New York man takes one shoe off of multiple women.
It takes all kinds to make the world go ‘round, right? But, of all the goods a criminal might be interested in stealing, it’s pretty wacky to want a single used shoe from women’s feet. Yet, that’s exactly the type of criminal law enforcement is on the outlook for in New York. Police are searching for a man who has removed only one shoe off of female victims during a grand larceny spree in Brooklyn and Queens. He has been captured on surveillance video but has yet to be identified.
Officers reported the first incident of shoe theft occurred back in January of this year in East Flatbush. As a woman entered a building first thing in the morning, around 9 A.M., the African American suspect, said to be in his 20s or 30s, followed her and approached her, demanding she give him only her right shoe. It is unclear whether there is a significance to it being the right versus the left, but he specifically asked for the right.
Then, just after 11 A.M. on February 9, the same suspect was spotted at the Grand Army subway station demanding the only left Nike sneaker of another female. She complied with the odd request.
Most recently, the same man was inside the Rego Center on Queens Boulevard in Rego Park around 12:15 P.M. on May 24. He again removed only one shoe off of a woman, according to law enforcement.
Most curiously, each of the man’s victims were 24 years old. Again, it is unclear whether there is any significance to that particular age.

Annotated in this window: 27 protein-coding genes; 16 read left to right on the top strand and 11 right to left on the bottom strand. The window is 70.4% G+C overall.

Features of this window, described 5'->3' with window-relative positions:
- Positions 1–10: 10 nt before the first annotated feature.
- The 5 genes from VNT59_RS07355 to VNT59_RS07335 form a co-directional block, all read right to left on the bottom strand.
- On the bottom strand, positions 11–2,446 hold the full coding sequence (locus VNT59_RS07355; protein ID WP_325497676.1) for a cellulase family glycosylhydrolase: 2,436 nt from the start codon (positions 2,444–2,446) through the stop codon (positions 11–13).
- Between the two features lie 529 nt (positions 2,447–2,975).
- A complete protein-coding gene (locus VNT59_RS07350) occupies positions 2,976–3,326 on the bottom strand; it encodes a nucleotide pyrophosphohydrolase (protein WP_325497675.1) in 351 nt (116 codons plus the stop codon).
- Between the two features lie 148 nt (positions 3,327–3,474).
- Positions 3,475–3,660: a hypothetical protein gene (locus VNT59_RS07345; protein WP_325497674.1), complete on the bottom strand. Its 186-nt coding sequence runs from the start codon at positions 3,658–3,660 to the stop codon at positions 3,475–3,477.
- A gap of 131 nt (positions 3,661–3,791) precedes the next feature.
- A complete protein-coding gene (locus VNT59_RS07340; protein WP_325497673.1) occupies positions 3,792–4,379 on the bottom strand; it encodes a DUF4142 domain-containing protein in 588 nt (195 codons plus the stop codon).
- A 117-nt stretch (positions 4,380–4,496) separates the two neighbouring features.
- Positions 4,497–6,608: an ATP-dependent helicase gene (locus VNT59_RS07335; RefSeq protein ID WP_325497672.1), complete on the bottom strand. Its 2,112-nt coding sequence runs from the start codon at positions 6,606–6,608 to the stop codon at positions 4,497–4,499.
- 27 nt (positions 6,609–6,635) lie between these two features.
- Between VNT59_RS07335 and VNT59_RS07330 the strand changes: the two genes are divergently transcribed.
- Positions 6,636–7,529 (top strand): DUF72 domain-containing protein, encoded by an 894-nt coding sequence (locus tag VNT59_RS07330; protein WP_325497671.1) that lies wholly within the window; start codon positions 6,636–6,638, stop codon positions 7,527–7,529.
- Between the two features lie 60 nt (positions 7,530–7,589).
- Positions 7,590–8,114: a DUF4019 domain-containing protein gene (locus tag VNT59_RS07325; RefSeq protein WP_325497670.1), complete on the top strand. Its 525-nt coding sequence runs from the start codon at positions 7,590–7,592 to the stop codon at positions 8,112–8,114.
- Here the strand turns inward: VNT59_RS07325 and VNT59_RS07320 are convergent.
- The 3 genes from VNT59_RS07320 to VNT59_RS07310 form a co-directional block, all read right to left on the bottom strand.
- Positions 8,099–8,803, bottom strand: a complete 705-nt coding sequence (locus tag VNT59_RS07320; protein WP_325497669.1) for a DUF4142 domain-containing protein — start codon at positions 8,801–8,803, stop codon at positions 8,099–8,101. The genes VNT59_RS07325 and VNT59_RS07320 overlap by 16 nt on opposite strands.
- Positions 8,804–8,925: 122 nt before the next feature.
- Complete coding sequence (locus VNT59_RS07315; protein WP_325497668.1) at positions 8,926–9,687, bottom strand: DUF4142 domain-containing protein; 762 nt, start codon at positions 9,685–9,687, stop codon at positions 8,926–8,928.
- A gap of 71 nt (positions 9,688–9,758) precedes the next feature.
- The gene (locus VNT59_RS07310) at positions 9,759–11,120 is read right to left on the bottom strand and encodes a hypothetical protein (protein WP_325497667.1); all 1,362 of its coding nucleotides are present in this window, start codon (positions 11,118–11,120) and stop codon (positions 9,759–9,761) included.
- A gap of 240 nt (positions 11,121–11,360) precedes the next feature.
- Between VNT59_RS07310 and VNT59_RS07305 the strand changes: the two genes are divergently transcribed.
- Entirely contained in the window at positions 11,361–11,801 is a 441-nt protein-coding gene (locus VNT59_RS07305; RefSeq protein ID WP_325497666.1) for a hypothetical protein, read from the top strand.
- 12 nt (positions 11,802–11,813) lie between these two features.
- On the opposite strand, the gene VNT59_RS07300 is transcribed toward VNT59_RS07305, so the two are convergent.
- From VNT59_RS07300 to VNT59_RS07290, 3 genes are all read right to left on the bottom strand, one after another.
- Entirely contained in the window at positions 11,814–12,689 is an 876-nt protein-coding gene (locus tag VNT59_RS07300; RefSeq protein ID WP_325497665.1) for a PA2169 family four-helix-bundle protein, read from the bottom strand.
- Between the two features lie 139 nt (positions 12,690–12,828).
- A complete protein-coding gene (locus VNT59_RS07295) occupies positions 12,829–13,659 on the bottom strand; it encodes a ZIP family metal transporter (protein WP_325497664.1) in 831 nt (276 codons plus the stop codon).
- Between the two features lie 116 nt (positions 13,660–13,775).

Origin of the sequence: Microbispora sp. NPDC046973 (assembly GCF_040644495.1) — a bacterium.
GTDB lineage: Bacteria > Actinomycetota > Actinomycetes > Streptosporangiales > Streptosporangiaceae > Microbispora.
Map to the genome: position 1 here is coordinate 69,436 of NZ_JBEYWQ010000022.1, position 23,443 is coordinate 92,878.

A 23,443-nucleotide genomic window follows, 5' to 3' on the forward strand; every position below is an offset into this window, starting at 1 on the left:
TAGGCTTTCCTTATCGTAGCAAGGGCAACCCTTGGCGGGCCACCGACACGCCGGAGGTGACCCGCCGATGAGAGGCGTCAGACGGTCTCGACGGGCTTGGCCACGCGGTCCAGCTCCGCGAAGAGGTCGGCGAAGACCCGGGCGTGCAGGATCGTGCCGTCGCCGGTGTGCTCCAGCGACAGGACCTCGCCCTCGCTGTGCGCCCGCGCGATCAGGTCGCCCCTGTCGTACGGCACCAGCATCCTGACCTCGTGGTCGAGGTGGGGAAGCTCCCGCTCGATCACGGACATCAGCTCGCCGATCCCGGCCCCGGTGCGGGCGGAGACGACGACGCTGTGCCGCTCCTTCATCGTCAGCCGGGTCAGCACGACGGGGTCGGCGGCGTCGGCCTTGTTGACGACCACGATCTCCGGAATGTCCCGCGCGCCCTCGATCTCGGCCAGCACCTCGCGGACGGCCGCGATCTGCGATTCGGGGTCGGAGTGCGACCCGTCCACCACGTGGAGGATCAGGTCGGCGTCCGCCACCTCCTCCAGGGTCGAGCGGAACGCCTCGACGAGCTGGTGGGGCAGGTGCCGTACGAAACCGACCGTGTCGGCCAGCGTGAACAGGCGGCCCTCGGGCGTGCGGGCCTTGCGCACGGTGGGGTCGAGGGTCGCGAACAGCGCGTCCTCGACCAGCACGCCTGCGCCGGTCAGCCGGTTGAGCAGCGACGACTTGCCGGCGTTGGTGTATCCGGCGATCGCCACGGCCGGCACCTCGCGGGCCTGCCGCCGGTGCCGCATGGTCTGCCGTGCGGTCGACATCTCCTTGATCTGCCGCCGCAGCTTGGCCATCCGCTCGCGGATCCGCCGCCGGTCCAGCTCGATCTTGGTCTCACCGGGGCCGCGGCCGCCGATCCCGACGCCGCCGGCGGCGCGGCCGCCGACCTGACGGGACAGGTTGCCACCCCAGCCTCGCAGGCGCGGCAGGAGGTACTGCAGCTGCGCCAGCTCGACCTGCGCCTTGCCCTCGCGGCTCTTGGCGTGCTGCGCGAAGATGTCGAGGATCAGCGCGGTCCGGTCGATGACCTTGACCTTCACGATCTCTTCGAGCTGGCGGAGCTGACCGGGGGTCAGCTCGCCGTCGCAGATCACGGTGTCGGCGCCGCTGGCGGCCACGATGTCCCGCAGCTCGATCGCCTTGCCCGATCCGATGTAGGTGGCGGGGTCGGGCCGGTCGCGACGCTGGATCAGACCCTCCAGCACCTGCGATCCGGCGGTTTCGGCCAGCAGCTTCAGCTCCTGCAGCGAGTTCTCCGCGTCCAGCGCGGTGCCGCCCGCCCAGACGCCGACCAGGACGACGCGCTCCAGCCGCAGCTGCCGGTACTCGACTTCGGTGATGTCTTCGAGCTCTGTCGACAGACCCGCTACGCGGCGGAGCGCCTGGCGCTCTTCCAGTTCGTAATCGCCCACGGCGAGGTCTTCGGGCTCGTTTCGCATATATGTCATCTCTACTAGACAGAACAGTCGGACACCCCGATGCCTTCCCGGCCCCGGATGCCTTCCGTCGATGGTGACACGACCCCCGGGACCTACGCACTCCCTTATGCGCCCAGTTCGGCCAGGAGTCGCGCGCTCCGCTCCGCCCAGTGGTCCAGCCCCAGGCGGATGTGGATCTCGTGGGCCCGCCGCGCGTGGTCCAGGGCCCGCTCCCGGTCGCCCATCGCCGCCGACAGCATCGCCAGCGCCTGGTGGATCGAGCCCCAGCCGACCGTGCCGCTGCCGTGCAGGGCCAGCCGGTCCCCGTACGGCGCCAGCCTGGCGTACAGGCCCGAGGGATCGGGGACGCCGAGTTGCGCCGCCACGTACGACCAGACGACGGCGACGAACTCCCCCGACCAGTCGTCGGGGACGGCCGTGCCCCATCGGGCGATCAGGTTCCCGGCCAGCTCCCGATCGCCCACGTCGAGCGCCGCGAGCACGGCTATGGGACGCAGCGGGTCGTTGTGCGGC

Shoes have long been the focus of interest to thieves looking to swipe them and resell them for a significant return. They tend to target high-end, designer shoe brands that will offer the most profit. The goal is to quickly snatch them from businesses and get them back into the market before they get caught. It has been said that stealing branded, expensive footwear poses less of a risk than stealing other valuables such as cash, or jewelry.
Recently, for example, in Mahadevapura, Bangalore, a thief stole 25 pairs of shoes in a single apartment complex. Thieves also stole a whopping $100,000 worth of sneakers from a small Cincinnati business’ storage unit in April of this year.
“300 pairs of shoes probably totaled up to $100,000 worth of inventory,” said Mike Giddens, owner of the storage unit in which inventory for his online business Heart and Sole Cincy was being held. He added, “It was very targeted. They knew I had shoes in there.”
Because Giddens only carries a small insurance policy, he is unable to replace the lost items. Luckily, the community has provided him with support. His church, individuals, and other shoe stores have all donated sneakers to him.
The New York case, however, is one of a kind – literally. Why only one shoe? That is the question NYPD is trying to get to the bottom of in the latest spree. The department has asked that anyone with information regarding the suspect and/or his whereabouts contact NYPD’s Crime Stoppers Hotline at 1-800-577-TIPS (8477).